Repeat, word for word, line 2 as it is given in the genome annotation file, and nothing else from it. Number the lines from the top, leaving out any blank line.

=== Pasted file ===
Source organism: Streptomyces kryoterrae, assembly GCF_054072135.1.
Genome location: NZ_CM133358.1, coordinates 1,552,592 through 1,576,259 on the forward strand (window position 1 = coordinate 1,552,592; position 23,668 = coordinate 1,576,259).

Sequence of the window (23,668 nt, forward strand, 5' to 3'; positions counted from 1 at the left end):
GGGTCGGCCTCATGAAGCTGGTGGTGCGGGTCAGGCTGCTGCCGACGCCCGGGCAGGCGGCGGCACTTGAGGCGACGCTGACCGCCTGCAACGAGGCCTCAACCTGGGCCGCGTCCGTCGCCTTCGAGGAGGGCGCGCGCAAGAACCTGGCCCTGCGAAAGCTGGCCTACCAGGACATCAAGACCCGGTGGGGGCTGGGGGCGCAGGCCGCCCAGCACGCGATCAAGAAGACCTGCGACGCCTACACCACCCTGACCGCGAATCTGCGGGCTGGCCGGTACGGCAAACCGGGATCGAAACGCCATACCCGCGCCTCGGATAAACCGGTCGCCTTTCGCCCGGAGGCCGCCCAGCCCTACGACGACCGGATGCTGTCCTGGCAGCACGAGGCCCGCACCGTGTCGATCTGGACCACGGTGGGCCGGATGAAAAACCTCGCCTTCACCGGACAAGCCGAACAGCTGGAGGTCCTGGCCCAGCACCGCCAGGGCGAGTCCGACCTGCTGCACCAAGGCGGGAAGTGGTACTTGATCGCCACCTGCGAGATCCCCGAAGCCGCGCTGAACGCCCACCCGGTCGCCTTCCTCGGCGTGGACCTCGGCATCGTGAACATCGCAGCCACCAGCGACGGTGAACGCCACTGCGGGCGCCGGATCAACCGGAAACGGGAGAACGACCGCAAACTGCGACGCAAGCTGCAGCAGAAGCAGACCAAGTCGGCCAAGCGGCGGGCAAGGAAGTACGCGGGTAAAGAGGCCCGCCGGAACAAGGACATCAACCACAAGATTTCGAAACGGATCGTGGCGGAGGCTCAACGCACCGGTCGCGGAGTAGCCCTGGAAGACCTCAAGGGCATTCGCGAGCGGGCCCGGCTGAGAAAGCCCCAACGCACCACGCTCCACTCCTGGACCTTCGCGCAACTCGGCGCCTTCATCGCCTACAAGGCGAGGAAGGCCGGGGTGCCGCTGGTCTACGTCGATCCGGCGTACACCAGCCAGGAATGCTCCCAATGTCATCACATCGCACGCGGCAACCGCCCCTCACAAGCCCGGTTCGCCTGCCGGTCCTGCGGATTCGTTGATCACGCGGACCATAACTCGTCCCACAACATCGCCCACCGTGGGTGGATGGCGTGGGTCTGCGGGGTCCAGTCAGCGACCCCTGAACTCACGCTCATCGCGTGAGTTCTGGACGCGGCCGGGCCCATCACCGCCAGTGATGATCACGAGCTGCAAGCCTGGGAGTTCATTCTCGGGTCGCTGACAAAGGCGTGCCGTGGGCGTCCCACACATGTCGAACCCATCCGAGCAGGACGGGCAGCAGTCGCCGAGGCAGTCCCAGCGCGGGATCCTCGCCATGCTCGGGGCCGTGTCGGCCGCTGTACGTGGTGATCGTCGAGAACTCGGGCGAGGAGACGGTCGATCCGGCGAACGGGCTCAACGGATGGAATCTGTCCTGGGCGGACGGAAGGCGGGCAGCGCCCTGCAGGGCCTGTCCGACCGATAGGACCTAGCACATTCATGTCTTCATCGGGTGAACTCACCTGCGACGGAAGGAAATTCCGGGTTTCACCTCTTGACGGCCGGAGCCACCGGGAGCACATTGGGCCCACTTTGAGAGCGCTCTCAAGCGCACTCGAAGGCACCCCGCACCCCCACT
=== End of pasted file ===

Genome location: NZ_CM133358.1, coordinates 1,552,592 through 1,576,259 on the forward strand (window position 1 = coordinate 1,552,592; position 23,668 = coordinate 1,576,259).